But it is not just technological product capability that a strong supplier needs to be successful in Kozyra’s estimation. “We also need globally competitive manufacturing,” he points out. He goes on to explain that in the NAFTA region Continental Automotive has more than 50% of its manufacturing in Mexico, and this low-cost country siting is also carried out in the Far East and Eastern European countries. He goes on to say, however, “Today while we have significant manufacturing in mature regions, we are very pragmatic with our employees: we need cost-competitive manufacturing. That takes a commodity mentality, even though the products we produce aren’t a commodity.”

Kozyra says that one of the things he and his team are doing is trying to convince vehicle manufacturers that there needs to be greater commonality on components that end customers don’t see. This could range from seat heaters to electronic control units for braking systems. He suggests that while there was greater commonality in the past, as vehicle manufacturers established platform teams there was a proliferation of different systems. For example, while there was once, say, a “brake team” that developed the brakes for a company, when the platform team structure arose, there wasn’t the same level of cross-company commonality. Consequently, economies of scale suffer.

Kozyra also thinks that given the nature of the auto industry it will be important for suppliers to collaborate with...other suppliers. “The real key is to find the right partnership where both parties have a vested interest and a dependency on one another.” He cites, as an example, the partnership that Continental has established with ZF Friedrichshafen (Stuttgart) on the development of chassis and driveline components for hybrid systems.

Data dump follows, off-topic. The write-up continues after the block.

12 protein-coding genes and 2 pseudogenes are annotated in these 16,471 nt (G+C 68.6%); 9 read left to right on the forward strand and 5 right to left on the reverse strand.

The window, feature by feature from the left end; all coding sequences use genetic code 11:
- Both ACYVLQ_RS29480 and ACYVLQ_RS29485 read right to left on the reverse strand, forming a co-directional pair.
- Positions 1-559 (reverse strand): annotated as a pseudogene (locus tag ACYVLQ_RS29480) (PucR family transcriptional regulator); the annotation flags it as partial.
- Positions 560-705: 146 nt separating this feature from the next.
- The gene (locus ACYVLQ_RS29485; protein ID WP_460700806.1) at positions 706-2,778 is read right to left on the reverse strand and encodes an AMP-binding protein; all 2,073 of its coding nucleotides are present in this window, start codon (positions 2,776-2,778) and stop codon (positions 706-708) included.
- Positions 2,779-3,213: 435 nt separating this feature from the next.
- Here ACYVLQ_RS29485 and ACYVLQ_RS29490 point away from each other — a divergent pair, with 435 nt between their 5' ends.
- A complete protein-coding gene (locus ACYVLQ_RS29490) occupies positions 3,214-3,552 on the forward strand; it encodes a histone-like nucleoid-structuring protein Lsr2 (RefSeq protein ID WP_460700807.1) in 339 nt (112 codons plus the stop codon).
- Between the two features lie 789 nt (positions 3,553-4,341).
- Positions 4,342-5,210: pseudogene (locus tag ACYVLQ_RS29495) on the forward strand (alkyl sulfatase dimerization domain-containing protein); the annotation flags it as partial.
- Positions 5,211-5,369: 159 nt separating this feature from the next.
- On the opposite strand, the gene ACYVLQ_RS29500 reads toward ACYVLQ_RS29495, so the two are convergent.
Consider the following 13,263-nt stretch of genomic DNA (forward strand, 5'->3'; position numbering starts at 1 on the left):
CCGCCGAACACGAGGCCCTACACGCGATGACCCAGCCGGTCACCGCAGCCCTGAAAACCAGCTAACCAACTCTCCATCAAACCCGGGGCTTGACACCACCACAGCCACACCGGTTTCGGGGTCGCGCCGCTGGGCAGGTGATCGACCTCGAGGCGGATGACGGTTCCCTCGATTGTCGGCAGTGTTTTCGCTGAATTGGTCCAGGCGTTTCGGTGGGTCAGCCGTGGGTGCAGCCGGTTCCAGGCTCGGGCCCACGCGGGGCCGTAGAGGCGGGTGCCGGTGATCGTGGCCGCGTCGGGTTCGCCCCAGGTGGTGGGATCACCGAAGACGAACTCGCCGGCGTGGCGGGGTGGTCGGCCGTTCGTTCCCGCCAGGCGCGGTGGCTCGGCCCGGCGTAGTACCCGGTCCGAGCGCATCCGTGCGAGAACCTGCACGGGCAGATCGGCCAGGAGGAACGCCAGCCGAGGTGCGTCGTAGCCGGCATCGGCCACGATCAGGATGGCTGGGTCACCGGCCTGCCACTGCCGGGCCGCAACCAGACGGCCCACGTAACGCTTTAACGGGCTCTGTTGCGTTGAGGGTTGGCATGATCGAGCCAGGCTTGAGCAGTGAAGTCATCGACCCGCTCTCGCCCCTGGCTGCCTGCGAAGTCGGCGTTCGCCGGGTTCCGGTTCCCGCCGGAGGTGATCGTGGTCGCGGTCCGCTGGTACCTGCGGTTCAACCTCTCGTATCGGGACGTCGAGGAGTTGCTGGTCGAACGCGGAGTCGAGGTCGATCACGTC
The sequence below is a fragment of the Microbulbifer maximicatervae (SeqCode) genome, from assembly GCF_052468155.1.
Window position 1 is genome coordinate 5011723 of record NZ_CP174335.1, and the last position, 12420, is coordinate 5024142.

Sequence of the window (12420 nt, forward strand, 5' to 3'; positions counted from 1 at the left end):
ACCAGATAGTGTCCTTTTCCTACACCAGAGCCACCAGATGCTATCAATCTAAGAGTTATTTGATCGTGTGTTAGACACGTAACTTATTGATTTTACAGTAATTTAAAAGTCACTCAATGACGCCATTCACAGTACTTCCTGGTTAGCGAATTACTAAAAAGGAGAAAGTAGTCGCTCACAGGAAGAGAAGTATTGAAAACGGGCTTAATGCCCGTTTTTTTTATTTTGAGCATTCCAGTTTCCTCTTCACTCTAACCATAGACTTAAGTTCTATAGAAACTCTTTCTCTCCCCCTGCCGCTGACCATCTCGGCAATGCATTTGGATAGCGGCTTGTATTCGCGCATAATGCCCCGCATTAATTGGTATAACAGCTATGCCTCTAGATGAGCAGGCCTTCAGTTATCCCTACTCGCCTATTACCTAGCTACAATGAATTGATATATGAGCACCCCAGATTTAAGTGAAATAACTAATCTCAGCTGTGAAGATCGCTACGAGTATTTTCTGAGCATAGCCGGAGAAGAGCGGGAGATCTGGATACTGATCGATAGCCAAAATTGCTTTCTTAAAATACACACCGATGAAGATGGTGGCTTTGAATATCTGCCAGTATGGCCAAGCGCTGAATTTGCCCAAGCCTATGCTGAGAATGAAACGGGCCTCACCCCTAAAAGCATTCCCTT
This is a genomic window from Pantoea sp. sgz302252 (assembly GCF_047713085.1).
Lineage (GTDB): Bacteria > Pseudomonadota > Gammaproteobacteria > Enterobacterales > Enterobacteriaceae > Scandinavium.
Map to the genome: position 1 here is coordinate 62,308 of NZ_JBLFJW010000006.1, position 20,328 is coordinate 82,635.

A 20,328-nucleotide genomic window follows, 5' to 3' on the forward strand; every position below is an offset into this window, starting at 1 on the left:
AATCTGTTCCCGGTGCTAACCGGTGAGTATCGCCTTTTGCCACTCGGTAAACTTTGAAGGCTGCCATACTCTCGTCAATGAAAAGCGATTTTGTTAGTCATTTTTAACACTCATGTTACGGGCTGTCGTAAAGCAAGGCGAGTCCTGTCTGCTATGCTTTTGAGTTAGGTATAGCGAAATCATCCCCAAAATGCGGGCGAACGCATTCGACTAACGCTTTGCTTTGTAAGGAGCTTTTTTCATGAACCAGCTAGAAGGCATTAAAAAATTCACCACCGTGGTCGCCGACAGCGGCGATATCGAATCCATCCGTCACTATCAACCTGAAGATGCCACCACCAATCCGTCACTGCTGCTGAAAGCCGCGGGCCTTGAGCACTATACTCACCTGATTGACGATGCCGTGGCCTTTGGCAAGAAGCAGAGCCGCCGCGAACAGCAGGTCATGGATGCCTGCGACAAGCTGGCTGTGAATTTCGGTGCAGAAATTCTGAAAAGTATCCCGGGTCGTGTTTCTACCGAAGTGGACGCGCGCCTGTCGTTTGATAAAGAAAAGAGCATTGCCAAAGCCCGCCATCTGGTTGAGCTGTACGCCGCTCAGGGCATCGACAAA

Things are changing fast and will continue to do so. As Bill Kozyra assesses the transformation at Continental he muses, “We’re a supplier transforming itself for something that it can be really good at for the next 100 years.”Beyond ESC
Continental Automotive Systems has been aggressively promoting its ESC—electronic stability control—technology for the past several years. But now they’ve upped it: ESC II. Essentially, ESC provides braking to specific wheels and a reduction in engine torque in order to keep a vehicle moving in the direction that the driver intends (i.e., it minimizes skidding). With ESC II there is the addition of steering torque, supplementing the braking. This additional function is said to provide more optimal handling.

Hybrids in Gear
The double-clutch transmission (DCT) is a unit that is pretty much like having one’s cake and eating it, too. That is, in a six-speed transmission, one clutch is assigned to 1st, 3rd and 5th gears and the other to 2nd, 4th and 6th. What this means is that when gear changes are effected, there isn’t an interruption to the flow of power between the crankshaft to the drive wheels, as is the case with manual transmissions; nor is there any slip in the torque converter lockup clutch, as can be the case with an automatic. So there is efficiency and performance (e.g., Audi uses this system in vehicles including the new TT, which is a spirited performer). Continental is proposing the use of DCT technology along with hybrid powertrain systems. The company suggests that when used with a parallel hybrid system, advantages can be realized not only via smooth acceleration, but also during deceleration, as there can be a match between the requirements of the wheel brakes and the electric engine.